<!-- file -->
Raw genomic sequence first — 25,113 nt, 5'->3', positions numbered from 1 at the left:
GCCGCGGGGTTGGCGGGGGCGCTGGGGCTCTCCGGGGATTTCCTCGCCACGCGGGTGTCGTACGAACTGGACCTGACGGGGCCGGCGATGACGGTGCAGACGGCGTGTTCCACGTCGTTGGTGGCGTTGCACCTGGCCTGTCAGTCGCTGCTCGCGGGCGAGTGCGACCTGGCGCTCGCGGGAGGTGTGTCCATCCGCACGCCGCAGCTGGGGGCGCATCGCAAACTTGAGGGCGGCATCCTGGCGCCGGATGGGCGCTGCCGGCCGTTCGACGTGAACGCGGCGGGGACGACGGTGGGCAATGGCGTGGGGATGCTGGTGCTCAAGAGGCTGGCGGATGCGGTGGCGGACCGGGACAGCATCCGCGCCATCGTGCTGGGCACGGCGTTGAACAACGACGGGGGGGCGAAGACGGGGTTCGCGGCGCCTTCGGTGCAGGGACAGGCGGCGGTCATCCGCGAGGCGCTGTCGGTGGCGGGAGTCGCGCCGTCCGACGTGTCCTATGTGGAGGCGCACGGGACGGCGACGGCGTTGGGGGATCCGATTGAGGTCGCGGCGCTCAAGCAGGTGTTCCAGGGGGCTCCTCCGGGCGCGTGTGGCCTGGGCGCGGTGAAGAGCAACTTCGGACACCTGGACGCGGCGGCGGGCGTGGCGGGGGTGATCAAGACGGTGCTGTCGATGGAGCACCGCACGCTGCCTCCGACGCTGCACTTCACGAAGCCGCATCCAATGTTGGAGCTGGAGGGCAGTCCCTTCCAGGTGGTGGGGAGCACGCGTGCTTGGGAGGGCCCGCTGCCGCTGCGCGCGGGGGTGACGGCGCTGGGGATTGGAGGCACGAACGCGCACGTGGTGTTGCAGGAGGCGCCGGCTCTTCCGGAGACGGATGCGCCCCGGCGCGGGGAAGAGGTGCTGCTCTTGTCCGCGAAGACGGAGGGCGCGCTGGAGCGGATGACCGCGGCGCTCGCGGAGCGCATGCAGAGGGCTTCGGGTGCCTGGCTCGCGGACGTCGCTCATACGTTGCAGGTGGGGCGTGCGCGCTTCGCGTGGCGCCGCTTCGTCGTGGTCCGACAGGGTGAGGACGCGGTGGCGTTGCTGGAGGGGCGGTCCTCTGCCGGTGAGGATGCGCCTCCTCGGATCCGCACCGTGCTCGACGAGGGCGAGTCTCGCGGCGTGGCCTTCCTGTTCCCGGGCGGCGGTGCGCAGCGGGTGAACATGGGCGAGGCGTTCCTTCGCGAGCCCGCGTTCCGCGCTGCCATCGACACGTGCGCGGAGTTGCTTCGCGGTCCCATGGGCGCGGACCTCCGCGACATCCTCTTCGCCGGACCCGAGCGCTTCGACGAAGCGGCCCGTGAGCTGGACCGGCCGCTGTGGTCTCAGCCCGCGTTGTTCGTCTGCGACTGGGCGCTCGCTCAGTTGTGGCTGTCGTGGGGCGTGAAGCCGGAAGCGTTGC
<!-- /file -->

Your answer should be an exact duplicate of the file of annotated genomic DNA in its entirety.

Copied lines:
Raw genomic sequence first — 25,113 nt, 5'->3', positions numbered from 1 at the left:
GCCGCGGGGTTGGCGGGGGCGCTGGGGCTCTCCGGGGATTTCCTCGCCACGCGGGTGTCGTACGAACTGGACCTGACGGGGCCGGCGATGACGGTGCAGACGGCGTGTTCCACGTCGTTGGTGGCGTTGCACCTGGCCTGTCAGTCGCTGCTCGCGGGCGAGTGCGACCTGGCGCTCGCGGGAGGTGTGTCCATCCGCACGCCGCAGCTGGGGGCGCATCGCAAACTTGAGGGCGGCATCCTGGCGCCGGATGGGCGCTGCCGGCCGTTCGACGTGAACGCGGCGGGGACGACGGTGGGCAATGGCGTGGGGATGCTGGTGCTCAAGAGGCTGGCGGATGCGGTGGCGGACCGGGACAGCATCCGCGCCATCGTGCTGGGCACGGCGTTGAACAACGACGGGGGGGCGAAGACGGGGTTCGCGGCGCCTTCGGTGCAGGGACAGGCGGCGGTCATCCGCGAGGCGCTGTCGGTGGCGGGAGTCGCGCCGTCCGACGTGTCCTATGTGGAGGCGCACGGGACGGCGACGGCGTTGGGGGATCCGATTGAGGTCGCGGCGCTCAAGCAGGTGTTCCAGGGGGCTCCTCCGGGCGCGTGTGGCCTGGGCGCGGTGAAGAGCAACTTCGGACACCTGGACGCGGCGGCGGGCGTGGCGGGGGTGATCAAGACGGTGCTGTCGATGGAGCACCGCACGCTGCCTCCGACGCTGCACTTCACGAAGCCGCATCCAATGTTGGAGCTGGAGGGCAGTCCCTTCCAGGTGGTGGGGAGCACGCGTGCTTGGGAGGGCCCGCTGCCGCTGCGCGCGGGGGTGACGGCGCTGGGGATTGGAGGCACGAACGCGCACGTGGTGTTGCAGGAGGCGCCGGCTCTTCCGGAGACGGATGCGCCCCGGCGCGGGGAAGAGGTGCTGCTCTTGTCCGCGAAGACGGAGGGCGCGCTGGAGCGGATGACCGCGGCGCTCGCGGAGCGCATGCAGAGGGCTTCGGGTGCCTGGCTCGCGGACGTCGCTCATACGTTGCAGGTGGGGCGTGCGCGCTTCGCGTGGCGCCGCTTCGTCGTGGTCCGACAGGGTGAGGACGCGGTGGCGTTGCTGGAGGGGCGGTCCTCTGCCGGTGAGGATGCGCCTCCTCGGATCCGCACCGTGCTCGACGAGGGCGAGTCTCGCGGCGTGGCCTTCCTGTTCCCGGGCGGCGGTGCGCAGCGGGTGAACATGGGCGAGGCGTTCCTTCGCGAGCCCGCGTTCCGCGCTGCCATCGACACGTGCGCGGAGTTGCTTCGCGGTCCCATGGGCGCGGACCTCCGCGACATCCTCTTCGCCGGACCCGAGCGCTTCGACGAAGCGGCCCGTGAGCTGGACCGGCCGCTGTGGTCTCAGCCCGCGTTGTTCGTCTGCGACTGGGCGCTCGCTCAGTTGTGGCTGTCGTGGGGCGTGAAGCCGGAAGCGTTGC